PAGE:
Leonardo announces new CTTP training partner

by Olivia Savage

CESI is joining Leonardo's Team Aurelian to bid for the British Army's CTTP programme. Pictured are chief technology officer for CESI Stu Armstrong (left) and CTTP campaign director at Leonardo UK John Wells. (Leonardo UK)

US-company Cole Engineering Services Inc (CESI) is joining Leonardo's Team Aurelian for the upcoming British Army's Collective Training Transformation Programme (CTTP) contract.

Announced by Leonardo at the International Training Technology Exhibition & Conference (IT²EC) 2024 held from 9 to 11 April in London, the new partner will offer its expertise in synthetic training, having provided the US Army's Synthetic Training Environment (STE) software and the immersive Reconfigurable Virtual Collective Trainer.

STE brings together live, virtual, and constructive (LVC) training environments into a single, blended-training platform, Leonardo detailed in a press release.

US-company Valiant, which specialises in training, simulation, and readiness, is also part of Team Aurelian, having joined in September 2023. The company has experience in delivering training to US forces and has played a major role in supporting training and exercises at the US Army's Joint Readiness Training Center at Fort Johnson and other facilities.


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US Space Force working to lower programme secrecy levels

by Zach Rosenberg

A USSF radome receives data from satellites at Kaena Point Space Force Station, Hawaii, in September 2022. Lowering classification levels of space-based assets and space-gathered data is intended to allow greater sharing with allied countries, effectively increasing USSF's influence over the space environment. (US Space Force)

The US Space Force (USSF) is working to lower secrecy around its highly classified programmes, two service officials said at separate events on 21 May.

Most USSF assets on orbit are classified under Special Access Program (SAP) restrictions, based on a policy written in 2004, said Frank Calvelli, assistant secretary of the air force for Space Acquisition and Integration, during testimony before the US Senate on 21 May.

SAPs are among the most highly classified secrets in the US government. Access to SAP-classified information is determined on a case-by-case basis and is not often shared with allies and close partners.

The policy classifying most USSF assets as SAPS was rewritten in December 2023 by then assistant secretary of defence for Space Policy John Plumb, said Calvelli, allowing USSF to lower classification levels of SAP programmes as necessary.


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BlueHalo to provide autonomy capabilities for Kraken Technology Group's unmanned maritime platforms

by Jeremiah Cushman

BlueHalo is partnering with Kraken Technology Group to supply autonomy capabilities and payloads for its unmanned surface vehicles including the K4 Manta, pictured above. (BlueHalo)

US company BlueHalo has partnered with Kraken Technology Group in the UK to integrate its artificial intelligence (AI) and machine learning (ML)-backed autonomous mission systems into Kraken's unmanned maritime platforms, the companies announced in a joint statement on 3 May.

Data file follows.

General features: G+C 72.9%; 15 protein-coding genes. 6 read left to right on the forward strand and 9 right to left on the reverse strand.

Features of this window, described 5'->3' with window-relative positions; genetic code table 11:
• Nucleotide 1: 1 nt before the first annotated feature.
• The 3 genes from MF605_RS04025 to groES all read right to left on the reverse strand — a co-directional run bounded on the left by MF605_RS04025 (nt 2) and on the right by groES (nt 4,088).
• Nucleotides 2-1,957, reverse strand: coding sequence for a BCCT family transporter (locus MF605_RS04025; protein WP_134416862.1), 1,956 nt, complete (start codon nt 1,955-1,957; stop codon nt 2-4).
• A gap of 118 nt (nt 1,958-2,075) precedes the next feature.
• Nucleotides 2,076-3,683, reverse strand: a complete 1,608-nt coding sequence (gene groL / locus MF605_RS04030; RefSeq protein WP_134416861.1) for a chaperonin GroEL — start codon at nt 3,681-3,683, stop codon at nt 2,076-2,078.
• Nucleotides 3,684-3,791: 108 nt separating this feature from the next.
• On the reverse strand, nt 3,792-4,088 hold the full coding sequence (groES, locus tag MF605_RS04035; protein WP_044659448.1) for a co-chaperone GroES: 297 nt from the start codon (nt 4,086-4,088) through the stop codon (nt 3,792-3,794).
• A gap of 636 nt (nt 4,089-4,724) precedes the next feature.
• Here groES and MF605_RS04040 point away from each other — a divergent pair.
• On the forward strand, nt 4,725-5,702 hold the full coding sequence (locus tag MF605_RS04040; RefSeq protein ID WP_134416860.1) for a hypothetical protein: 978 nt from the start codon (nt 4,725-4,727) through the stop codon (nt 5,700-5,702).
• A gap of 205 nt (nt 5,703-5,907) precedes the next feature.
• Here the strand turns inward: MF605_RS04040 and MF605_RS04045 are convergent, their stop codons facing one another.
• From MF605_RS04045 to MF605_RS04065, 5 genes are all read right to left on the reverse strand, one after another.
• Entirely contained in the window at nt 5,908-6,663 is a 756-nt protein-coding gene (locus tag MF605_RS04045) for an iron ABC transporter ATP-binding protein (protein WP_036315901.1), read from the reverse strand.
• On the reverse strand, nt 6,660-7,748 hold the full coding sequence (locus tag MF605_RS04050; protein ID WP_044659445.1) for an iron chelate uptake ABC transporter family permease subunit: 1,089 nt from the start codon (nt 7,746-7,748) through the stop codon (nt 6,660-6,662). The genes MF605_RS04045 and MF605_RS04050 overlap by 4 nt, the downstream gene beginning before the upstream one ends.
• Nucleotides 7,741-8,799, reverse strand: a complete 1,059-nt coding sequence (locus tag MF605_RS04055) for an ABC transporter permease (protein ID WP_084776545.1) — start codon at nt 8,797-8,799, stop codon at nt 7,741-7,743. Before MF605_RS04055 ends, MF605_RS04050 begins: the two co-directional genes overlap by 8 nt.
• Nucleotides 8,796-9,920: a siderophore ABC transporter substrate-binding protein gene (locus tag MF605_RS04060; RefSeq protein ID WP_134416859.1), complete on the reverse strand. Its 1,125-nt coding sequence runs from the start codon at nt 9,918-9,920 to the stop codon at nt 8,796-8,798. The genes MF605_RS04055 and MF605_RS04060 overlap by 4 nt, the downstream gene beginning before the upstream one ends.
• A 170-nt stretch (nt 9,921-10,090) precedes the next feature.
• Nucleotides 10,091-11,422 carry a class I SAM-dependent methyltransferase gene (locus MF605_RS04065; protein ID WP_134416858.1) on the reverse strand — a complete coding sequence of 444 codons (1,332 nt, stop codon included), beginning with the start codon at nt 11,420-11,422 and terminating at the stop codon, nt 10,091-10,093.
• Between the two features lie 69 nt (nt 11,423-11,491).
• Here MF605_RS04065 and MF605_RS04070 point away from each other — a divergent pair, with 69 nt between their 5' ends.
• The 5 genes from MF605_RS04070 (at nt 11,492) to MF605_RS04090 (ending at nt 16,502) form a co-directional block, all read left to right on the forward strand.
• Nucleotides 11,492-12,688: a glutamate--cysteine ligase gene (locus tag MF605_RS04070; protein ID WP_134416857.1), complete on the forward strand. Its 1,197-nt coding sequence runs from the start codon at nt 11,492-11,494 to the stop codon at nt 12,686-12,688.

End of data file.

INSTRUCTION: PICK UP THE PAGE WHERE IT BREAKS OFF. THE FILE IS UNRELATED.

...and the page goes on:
The co-operation will focus on integrating BlueHalo's autonomy capabilities with various Kraken unmanned surface vehicles (USVs) and unmanned surface/subsurface vehicles (USSVs) as well as multidomain ‘marsupial' capabilities. A marsupial capability involves the delivery of a payload to a forward position in a protected fashion, Jonathan Moneymaker, CEO of BlueHalo, told Janes on 16 May. In this case, the K4 Manta USSV dives and then surfaces near the target location to deliver a payload such as an unmanned aircraft system (UAS), a swarm of UASs, a counter-UAS (C-UAS) capability, or various systems for contested logistics, he said.


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GAO finds risk of additional delays to F-35 programme

by Zach Rosenberg

US Air Force F-35A Lightning II. F-35 deliveries are on hiatus until the Department of Defense certifies the TR-3 configuration for service. (US Air Force/Staff Sergeant Zade Vadnais)

The US Government Accountability Office (GAO) found that problems with F-35 hardware and software have led to delays and cost overruns, the agency said in a report released on 16 May.

In 2023 most Lockheed Martin F-35s and the Pratt & Whitney (P&W) F135 engines that power them were delivered late, with the risk of delays to future deliveries.

“The engine contractor – Pratt & Whitney – did not deliver any engines on time in 2023,” noted the GAO. “Furthermore, in 2023, engines were delivered more than 2 months late, on average, compared with 1 month late in 2022.”

Engine deliveries were suspended following a December 2022 crash of an F-35B during a Department of Defense (DoD) acceptance evaluation flight. The cause was traced to harmonic vibrations in an engine fuel delivery tube, which cracked under the strain. Deliveries resumed in February 2023 following the development of a fix to prevent such resonance.


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